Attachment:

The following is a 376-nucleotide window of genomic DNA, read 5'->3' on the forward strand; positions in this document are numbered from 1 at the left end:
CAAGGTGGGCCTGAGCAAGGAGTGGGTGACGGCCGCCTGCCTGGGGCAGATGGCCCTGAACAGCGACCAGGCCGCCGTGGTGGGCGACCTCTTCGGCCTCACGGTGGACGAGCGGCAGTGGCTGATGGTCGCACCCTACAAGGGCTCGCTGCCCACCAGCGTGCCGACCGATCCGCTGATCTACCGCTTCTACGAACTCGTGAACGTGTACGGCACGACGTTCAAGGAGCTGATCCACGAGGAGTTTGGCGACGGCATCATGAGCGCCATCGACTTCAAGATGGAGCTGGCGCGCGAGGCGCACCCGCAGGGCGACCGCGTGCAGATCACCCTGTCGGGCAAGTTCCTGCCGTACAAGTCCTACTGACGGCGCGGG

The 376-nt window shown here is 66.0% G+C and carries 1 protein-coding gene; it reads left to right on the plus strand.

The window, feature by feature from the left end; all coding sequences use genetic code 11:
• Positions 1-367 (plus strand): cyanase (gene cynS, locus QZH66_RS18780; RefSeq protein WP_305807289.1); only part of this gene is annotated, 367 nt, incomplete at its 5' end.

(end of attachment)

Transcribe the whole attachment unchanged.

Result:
The following is a 376-nucleotide window of genomic DNA, read 5'->3' on the forward strand; positions in this document are numbered from 1 at the left end:
CAAGGTGGGCCTGAGCAAGGAGTGGGTGACGGCCGCCTGCCTGGGGCAGATGGCCCTGAACAGCGACCAGGCCGCCGTGGTGGGCGACCTCTTCGGCCTCACGGTGGACGAGCGGCAGTGGCTGATGGTCGCACCCTACAAGGGCTCGCTGCCCACCAGCGTGCCGACCGATCCGCTGATCTACCGCTTCTACGAACTCGTGAACGTGTACGGCACGACGTTCAAGGAGCTGATCCACGAGGAGTTTGGCGACGGCATCATGAGCGCCATCGACTTCAAGATGGAGCTGGCGCGCGAGGCGCACCCGCAGGGCGACCGCGTGCAGATCACCCTGTCGGGCAAGTTCCTGCCGTACAAGTCCTACTGACGGCGCGGG

The 376-nt window shown here is 66.0% G+C and carries 1 protein-coding gene; it reads left to right on the plus strand.

The window, feature by feature from the left end; all coding sequences use genetic code 11:
• Positions 1-367 (plus strand): cyanase (gene cynS, locus QZH66_RS18780; RefSeq protein WP_305807289.1); only part of this gene is annotated, 367 nt, incomplete at its 5' end.